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I absolutely love Christmas in Mallorca. I can indulge in everything I like the most about the festive season, which begins in December and goes on until 6 January, when we celebrate the visit of the Three Kings – or Wise Men or Magi – to the baby Jesus.

Decorating the office with a smile. Photo Ida Carlsson.

The extra-long Mallorca festive season began for me a few days ago when I decorated the newly renovated Charles Marlow in Deià. I love the festive vibe, putting up the tree and so on, and every moment from now on will feel special to me.

This has a lot to do with the fact that Christmas in Mallorca is very much a time for family, mine and my partner’s. While I appreciate that Christmas can be a difficult time for some of us, I’m grateful that the two families I’m part of are so lovely.

I won’t be going back to the UK this year, which usually means spending time with my friends, so family is even more important.

Because Christmas here on the island is so family-focused, there are family gatherings one after the other. If you’re not used to this, it can be a little overwhelming. At the end of my first ever Three Kings day on the island, a really long day of eating and drinking at my partner’s family’s house, I burst into tears. It was lovely but exhausting.

Now I’m more used to all the eating and drinking, I really enjoy it. My mother-in-law prepares so many different dishes. Over Christmas, there will be cordero (roast lamb) or porcella, like suckling pig, and many many other dishes that usually include some fish. On the day of the Kings, there’s all kinds of fantastic tapas.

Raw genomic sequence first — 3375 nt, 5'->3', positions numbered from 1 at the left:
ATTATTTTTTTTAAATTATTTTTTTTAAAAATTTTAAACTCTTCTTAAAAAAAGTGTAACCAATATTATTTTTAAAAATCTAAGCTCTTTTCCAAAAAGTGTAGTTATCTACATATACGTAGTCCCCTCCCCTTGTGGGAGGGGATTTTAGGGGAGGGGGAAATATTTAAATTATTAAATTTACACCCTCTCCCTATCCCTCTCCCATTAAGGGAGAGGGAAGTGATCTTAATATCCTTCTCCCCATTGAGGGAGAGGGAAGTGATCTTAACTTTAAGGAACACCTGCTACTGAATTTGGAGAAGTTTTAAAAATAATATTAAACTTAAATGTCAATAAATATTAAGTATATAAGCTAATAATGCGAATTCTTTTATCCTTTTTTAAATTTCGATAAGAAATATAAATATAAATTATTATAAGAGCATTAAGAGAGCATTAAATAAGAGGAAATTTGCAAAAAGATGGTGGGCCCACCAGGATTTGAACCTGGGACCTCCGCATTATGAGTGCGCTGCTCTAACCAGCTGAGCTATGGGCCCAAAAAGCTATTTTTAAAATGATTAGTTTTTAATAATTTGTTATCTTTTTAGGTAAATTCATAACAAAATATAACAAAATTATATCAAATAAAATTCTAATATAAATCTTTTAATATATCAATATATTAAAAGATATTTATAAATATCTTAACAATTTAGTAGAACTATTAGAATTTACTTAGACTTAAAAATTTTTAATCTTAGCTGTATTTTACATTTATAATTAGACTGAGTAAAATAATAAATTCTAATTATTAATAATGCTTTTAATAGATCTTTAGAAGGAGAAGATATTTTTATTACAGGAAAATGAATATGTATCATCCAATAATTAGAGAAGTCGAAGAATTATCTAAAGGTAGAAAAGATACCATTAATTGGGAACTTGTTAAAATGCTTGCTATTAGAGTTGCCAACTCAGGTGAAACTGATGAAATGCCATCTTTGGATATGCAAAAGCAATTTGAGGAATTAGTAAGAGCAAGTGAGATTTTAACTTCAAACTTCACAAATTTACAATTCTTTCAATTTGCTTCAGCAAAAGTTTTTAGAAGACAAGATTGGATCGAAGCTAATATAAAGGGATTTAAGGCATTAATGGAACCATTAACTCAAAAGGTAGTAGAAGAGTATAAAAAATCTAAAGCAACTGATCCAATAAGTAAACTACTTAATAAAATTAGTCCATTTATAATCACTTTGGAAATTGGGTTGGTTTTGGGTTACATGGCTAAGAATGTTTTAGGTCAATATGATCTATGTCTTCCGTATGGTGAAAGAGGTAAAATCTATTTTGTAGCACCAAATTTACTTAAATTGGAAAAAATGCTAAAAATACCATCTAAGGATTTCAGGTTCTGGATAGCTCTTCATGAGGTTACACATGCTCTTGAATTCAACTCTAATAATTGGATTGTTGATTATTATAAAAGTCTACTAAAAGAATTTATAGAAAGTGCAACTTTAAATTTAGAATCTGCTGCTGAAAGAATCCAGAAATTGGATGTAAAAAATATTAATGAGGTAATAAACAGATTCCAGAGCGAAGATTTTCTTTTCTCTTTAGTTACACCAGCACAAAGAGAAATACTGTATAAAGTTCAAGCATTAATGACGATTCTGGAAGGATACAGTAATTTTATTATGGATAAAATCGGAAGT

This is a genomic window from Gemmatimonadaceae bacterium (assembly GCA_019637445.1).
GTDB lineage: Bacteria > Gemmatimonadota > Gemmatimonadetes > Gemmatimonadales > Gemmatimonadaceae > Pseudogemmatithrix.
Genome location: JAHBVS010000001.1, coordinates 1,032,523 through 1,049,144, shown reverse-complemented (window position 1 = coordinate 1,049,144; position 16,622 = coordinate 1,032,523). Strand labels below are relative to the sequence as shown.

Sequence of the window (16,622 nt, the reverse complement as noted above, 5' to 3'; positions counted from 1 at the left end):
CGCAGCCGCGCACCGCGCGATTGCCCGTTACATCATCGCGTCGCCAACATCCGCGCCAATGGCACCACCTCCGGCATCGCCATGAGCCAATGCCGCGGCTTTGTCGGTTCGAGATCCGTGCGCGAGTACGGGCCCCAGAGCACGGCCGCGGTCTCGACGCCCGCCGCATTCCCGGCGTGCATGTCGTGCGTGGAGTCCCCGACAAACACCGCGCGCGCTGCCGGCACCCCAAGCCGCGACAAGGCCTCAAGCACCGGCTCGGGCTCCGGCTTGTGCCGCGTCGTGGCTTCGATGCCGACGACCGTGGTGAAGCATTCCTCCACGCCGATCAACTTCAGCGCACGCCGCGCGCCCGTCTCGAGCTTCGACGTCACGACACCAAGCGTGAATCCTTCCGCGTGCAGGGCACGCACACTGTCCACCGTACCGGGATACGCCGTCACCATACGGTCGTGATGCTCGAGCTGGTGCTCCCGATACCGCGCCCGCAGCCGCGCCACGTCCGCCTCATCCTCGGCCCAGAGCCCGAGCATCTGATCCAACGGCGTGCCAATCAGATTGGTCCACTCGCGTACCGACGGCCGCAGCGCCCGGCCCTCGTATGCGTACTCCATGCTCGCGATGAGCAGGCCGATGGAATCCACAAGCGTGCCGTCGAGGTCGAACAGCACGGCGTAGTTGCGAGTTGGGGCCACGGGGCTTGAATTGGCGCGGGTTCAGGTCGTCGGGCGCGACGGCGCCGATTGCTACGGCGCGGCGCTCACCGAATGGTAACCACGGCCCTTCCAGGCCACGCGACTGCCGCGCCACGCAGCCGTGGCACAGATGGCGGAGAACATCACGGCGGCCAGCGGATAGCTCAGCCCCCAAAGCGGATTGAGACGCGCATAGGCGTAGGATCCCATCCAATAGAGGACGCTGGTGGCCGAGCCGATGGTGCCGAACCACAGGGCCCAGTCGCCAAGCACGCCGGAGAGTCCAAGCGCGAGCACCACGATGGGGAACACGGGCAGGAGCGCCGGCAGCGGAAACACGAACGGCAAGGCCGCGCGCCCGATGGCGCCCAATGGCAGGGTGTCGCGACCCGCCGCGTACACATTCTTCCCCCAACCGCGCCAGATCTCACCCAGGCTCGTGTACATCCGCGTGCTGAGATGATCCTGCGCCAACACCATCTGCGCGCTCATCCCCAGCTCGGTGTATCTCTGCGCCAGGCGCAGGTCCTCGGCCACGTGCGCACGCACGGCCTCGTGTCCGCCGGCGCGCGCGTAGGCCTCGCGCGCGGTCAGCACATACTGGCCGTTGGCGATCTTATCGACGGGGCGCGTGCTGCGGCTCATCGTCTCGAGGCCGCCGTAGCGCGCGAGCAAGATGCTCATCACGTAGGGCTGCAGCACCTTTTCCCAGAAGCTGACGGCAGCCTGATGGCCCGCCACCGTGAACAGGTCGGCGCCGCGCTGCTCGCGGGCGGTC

On the Kings, we also have Roscón de Reyes, a delicious brightly decorated flaky cake which has a figurine of a king, the baby Jesus or, in some parts of Spain, a broad bean hidden in it. It’s really lucky to find the figurine. But not the broad bean, I guess.

Christmas in Mallorca less about consumption

Santa’s little helper skipping down Deià high street. Photo Ida Carlsson.

I don’t know if it’s just my partner’s family, but it seems like Mallorcans are not so obsessed with buying big electronic gifts. They also seem to have a healthier attitude towards giving their children phones, preferring to wait until children are a little older.

Younger children in the family often receive simpler gifts like handmade wooden toys. Something I’m all in favour of.

Although Mallorcan families do like to shop at the mall, in my experience they prefer to go to smaller local boutiquey shops for Christmas and birthday presents. They like to know the person in the shop and often have a relationship with them that’s been built up over time so they’ll enjoy catching up while buying gifts.

Christmas lights on the Born, Palma

I much prefer this to shopping online or going to the big impersonal shops at Porto Pi or somewhere like that. This year, when Mallorcan businesses have struggled, it’s even more important to me to buy my Christmas presents locally.

Wandering around the Old Town of Palma and the city centre is a big part of the pleasure of buying gifts for people. There’s something absolutely magical about seeing the city illuminated with Christmas lights.

In previous years, I’ve also gone out into the country to the small, traditional Christmas fairs. This year they’re not happening although I do know that the Beehive in Alaro is having a virtual Christmas Fair and they have lovely stuff.

I’m also looking to buy experiences as gifts as much as possible.

This year, I’m also extra-aware of the fact that some people on Mallorca will be facing a difficult festive season. I’ll be doing what I can to help. If you’d like to do the same, there’s a list of some of the charities active on the island here.

Merry Christmas!